21 Then Peter came to Jesus and asked, “Lord, how many times shall I forgive my brother or sister who sins against me? Up to seven times?”
22 Jesus answered, “I tell you, not seven times, but seventy-seven times.
23 “Therefore, the kingdom of heaven is like a king who wanted to settle accounts with his servants. 24 As he began the settlement, a man who owed him ten thousand bags of gold was brought to him. 25 Since he was not able to pay, the master ordered that he and his wife and his children and all that he had be sold to repay the debt.
26 “At this the servant fell on his knees before him. ‘Be patient with me,’ he begged, ‘and I will pay back everything.’ 27 The servant’s master took pity on him, canceled the debt and let him go.
28 “But when that servant went out, he found one of his fellow servants who owed him a hundred silver coins. He grabbed him and began to choke him. ‘Pay back what you owe me!’ he demanded.
29 “His fellow servant fell to his knees and begged him, ‘Be patient with me, and I will pay it back.’
30 “But he refused. Instead, he went off and had the man thrown into prison until he could pay the debt. 31 When the other servants saw what had happened, they were outraged and went and told their master everything that had happened.
32 “Then the master called the servant in. ‘You wicked servant,’ he said, ‘I canceled all that debt of yours because you begged me to. 33 Shouldn’t you have had mercy on your fellow servant just as I had on you?’ 34 In anger his master handed him over to the jailers to be tortured, until he should pay back all he owed.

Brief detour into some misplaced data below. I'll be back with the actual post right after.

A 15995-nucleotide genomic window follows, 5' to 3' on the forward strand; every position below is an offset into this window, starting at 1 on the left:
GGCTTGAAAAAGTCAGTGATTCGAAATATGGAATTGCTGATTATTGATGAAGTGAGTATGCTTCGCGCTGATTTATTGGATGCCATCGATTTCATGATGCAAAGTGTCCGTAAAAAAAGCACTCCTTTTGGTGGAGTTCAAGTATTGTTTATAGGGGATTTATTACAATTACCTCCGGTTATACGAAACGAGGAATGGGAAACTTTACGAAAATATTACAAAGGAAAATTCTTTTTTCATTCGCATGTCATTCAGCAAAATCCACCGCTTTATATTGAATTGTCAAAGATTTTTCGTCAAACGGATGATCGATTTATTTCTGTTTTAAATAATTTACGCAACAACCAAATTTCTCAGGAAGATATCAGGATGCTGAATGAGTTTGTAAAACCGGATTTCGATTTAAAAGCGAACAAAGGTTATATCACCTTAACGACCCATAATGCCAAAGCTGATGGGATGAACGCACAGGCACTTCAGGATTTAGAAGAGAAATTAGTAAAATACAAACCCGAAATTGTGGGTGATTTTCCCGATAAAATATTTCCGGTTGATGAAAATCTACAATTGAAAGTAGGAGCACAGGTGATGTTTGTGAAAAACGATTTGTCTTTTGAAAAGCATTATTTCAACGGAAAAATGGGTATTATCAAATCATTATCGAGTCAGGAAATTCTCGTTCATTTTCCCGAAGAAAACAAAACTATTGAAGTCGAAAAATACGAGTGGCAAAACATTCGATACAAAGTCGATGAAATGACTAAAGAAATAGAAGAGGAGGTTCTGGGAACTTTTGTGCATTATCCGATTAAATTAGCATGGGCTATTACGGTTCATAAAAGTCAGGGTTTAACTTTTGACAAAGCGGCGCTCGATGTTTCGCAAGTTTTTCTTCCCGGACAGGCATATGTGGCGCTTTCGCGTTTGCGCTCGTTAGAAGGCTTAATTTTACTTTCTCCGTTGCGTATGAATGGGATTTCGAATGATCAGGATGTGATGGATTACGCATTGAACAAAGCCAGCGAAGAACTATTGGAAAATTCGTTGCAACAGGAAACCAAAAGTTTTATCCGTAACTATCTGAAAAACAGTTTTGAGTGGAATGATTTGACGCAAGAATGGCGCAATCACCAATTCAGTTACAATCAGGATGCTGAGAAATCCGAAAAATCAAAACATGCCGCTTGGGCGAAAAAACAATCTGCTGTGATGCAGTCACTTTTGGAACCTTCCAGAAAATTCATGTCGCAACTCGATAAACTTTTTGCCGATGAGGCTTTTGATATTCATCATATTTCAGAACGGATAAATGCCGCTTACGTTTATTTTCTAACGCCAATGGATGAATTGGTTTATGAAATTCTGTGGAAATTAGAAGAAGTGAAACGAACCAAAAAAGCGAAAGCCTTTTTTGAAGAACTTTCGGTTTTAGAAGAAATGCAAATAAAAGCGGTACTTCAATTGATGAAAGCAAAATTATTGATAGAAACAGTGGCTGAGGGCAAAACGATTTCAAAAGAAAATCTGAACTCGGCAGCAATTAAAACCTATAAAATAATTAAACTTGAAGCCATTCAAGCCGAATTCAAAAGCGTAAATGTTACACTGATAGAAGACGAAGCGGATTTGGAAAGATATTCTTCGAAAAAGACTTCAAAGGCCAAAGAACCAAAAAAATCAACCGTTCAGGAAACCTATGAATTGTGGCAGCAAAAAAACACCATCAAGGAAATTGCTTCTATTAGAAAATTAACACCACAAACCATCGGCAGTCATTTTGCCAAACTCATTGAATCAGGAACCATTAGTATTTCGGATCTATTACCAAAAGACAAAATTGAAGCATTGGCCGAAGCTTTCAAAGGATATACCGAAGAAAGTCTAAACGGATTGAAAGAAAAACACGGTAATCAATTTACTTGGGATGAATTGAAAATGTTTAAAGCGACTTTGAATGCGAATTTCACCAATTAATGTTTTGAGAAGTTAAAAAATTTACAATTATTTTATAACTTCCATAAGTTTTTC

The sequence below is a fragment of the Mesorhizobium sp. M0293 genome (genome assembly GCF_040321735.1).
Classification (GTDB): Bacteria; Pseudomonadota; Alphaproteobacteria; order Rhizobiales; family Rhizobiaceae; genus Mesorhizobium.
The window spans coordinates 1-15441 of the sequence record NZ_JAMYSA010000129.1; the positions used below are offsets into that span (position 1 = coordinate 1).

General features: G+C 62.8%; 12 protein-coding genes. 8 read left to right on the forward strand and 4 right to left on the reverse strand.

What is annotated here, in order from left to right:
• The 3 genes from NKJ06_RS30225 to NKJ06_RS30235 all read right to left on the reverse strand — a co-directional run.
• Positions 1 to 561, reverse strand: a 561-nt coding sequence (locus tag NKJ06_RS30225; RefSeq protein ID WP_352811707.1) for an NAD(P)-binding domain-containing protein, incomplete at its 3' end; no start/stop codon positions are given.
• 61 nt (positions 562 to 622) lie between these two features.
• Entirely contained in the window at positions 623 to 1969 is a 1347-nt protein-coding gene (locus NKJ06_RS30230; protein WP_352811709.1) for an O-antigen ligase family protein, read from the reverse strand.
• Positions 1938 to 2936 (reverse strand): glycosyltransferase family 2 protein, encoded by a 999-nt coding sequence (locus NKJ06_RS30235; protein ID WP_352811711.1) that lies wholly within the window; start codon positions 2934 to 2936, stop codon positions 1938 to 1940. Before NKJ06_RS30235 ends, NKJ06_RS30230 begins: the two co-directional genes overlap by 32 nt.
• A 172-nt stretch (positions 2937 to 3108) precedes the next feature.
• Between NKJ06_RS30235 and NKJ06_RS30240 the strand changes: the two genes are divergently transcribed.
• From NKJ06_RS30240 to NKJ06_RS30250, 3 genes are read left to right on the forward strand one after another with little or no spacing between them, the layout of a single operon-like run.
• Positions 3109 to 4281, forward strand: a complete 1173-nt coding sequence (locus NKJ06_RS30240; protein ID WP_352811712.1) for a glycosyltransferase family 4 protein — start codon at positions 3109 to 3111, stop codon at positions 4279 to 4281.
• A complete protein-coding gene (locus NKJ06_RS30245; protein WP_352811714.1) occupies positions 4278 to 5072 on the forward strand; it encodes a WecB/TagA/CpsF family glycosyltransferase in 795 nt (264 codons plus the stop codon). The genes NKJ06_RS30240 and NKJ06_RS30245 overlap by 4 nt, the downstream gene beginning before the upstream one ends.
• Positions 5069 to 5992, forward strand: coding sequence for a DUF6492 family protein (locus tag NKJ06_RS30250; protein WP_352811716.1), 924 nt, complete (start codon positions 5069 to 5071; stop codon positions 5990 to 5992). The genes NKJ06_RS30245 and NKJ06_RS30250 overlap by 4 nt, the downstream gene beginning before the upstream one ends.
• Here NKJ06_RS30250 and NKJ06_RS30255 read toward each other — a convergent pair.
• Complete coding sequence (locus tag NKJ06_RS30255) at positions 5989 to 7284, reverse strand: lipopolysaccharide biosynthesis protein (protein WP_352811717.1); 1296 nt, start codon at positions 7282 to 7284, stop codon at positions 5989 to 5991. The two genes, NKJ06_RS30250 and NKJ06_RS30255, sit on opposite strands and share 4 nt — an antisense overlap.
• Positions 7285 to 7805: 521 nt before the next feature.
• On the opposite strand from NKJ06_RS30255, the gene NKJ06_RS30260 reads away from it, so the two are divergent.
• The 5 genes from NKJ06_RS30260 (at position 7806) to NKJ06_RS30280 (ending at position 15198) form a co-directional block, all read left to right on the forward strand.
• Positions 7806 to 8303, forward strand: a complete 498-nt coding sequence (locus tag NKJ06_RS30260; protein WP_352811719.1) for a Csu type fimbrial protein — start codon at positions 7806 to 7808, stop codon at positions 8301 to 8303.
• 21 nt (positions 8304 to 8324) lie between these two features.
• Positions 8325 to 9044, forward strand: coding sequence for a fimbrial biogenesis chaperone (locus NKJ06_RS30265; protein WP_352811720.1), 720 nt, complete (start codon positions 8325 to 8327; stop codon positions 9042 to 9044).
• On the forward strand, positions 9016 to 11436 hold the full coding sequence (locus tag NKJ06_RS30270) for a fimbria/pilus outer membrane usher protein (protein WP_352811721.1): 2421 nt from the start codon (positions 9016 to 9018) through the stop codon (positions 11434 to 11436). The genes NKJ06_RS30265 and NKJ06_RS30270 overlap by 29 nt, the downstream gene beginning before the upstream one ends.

35 “This is how my heavenly Father will treat each of you unless you forgive your brother or sister from your heart.”
How can we read this scripture and not find ourselves in the middle of it? Throughout the Bible there are many stories we read that give us great pictures of what not to do. This is one of those. In Jesus day it was common expectation for someone to forgive a person for repeated sin up to three times and then there would be no more forgiveness. Peter thought he had a big heart and that he was being extremely gracious when he says, “up to seven times”. But, the grace of Jesus is extravagant and so He tells Peter a parable. The king in this story gives us a picture of what Jesus has done for us. The King does something for us we don’t deserve. It doesn’t matter how big the debt of sin in our life is, the grace of the King is always greater than our debt. He gives us freedom when we have a debt to be paid. The servant in this story, on the other hand, does what we so often do when we forget what the King has done for us on the cross. When we forget about the freedom Jesus has given us through his sacrifice on the cross, we stop seeing people the way the King does. As a follower of Jesus we receive the extravagant grace of Jesus and then we are called to give that same gift away to the people in our lives. At CU Church we talk a lot about loving God and loving people. If we don’t see people the way Jesus sees people, it will be hard for us to walk in grace and mercy with those who are in our daily lives. Who is someone you’ve not seen the way Jesus sees them?